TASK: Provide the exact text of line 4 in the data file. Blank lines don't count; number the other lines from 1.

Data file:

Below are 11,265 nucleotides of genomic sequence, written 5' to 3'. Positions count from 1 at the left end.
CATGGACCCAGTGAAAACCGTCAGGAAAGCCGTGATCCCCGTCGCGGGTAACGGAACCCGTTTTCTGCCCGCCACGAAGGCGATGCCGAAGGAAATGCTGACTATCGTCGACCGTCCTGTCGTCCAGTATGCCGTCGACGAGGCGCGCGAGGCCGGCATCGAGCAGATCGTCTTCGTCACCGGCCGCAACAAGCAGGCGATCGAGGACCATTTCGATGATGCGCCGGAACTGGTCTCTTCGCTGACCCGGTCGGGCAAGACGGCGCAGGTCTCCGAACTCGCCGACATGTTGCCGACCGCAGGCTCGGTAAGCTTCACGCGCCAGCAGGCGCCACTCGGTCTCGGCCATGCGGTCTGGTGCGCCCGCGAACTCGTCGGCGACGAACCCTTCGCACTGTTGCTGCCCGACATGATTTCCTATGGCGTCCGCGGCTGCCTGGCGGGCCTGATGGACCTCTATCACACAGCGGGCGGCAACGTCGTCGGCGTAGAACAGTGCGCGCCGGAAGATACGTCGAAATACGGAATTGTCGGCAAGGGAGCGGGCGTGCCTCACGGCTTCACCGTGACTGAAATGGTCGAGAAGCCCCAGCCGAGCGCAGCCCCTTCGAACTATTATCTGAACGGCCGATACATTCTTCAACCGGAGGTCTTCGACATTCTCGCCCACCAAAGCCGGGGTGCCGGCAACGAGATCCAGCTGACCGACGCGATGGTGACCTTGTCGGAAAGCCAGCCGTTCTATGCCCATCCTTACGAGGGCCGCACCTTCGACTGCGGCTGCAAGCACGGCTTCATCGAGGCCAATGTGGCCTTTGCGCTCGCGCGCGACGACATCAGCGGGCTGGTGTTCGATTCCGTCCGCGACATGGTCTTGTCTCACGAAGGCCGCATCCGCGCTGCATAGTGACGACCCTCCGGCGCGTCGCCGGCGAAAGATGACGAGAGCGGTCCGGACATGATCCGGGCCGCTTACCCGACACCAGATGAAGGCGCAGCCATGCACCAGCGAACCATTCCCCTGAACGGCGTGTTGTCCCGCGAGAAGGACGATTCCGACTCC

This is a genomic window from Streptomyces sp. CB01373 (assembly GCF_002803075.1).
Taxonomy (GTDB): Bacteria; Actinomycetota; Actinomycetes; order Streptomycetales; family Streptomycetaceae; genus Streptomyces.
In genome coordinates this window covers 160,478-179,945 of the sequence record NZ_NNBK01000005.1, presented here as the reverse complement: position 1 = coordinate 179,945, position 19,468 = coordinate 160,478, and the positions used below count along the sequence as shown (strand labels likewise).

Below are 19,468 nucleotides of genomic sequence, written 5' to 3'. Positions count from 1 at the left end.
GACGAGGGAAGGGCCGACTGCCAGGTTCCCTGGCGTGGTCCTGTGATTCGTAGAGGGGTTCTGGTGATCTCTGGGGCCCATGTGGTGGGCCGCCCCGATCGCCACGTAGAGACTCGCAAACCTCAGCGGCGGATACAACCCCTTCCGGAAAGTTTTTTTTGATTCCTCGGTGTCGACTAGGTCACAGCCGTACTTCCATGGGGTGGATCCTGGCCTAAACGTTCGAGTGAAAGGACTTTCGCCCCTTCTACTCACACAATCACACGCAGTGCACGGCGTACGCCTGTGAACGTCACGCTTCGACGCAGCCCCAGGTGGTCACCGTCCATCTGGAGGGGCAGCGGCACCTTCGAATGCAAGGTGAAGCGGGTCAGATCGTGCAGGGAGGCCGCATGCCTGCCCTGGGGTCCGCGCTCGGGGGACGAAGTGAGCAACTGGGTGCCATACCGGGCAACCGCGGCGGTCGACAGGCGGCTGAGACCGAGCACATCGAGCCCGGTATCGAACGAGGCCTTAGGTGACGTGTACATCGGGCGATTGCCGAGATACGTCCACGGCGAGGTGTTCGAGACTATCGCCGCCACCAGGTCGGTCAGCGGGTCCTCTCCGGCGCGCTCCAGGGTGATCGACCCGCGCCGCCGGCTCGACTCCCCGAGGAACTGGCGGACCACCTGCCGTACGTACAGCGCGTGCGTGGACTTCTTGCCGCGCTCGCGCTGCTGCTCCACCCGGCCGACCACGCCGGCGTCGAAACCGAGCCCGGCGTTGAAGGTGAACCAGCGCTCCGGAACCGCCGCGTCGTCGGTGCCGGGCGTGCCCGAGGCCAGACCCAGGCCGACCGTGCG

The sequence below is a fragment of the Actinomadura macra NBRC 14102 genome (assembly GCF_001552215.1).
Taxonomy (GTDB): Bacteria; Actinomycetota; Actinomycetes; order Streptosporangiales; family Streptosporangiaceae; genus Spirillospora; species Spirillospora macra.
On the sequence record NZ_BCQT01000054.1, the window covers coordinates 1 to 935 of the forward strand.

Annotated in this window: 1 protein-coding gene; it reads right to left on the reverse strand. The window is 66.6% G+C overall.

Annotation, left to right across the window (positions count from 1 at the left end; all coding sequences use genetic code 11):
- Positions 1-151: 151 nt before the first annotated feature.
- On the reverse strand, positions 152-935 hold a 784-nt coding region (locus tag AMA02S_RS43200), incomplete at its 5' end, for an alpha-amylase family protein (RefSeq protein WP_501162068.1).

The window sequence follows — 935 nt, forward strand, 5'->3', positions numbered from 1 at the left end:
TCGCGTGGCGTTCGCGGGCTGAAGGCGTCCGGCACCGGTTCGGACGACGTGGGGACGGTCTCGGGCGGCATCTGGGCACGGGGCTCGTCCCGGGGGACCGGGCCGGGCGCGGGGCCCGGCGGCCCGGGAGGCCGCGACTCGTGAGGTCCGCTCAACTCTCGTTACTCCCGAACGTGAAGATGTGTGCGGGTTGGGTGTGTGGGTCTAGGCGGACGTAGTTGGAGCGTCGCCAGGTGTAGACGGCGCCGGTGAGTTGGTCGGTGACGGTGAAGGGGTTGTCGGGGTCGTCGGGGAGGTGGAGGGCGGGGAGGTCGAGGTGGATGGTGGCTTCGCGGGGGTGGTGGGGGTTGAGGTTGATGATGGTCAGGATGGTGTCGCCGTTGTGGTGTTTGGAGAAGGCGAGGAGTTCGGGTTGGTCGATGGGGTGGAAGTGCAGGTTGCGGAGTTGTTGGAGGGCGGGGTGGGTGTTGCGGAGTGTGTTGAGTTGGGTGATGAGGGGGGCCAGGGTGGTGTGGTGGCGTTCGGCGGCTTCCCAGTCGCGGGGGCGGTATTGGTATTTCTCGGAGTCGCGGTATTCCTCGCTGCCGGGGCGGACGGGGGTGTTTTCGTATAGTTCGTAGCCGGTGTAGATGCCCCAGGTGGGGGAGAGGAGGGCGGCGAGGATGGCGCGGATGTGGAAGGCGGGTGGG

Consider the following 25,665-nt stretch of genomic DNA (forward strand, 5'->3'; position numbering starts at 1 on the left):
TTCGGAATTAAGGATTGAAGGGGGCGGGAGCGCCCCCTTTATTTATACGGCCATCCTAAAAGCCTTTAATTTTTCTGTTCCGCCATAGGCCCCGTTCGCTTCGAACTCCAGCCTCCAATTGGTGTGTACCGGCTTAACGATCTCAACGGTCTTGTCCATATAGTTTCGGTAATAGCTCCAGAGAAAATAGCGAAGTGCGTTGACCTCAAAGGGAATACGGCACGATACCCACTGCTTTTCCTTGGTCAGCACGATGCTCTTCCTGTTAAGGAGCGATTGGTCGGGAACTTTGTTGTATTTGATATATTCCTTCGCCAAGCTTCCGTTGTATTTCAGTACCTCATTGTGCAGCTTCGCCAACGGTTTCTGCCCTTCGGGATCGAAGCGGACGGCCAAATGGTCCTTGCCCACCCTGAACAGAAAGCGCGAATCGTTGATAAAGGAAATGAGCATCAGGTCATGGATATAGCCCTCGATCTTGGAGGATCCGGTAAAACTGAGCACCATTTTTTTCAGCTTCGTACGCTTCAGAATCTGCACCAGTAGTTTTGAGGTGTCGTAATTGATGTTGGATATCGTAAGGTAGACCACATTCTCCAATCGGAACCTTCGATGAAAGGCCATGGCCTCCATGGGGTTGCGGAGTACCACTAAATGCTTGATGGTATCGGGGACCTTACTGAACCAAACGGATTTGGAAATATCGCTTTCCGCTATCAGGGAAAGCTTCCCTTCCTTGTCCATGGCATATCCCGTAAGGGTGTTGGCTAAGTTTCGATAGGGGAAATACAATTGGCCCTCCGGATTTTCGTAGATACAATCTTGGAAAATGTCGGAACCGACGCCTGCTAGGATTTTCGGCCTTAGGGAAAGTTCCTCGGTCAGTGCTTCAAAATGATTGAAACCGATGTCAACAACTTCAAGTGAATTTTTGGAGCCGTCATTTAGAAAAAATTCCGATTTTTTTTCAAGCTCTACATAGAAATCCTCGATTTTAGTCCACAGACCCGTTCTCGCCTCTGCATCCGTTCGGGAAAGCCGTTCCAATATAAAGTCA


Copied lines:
Taxonomy (GTDB): Bacteria; Actinomycetota; Actinomycetes; order Streptomycetales; family Streptomycetaceae; genus Streptomyces.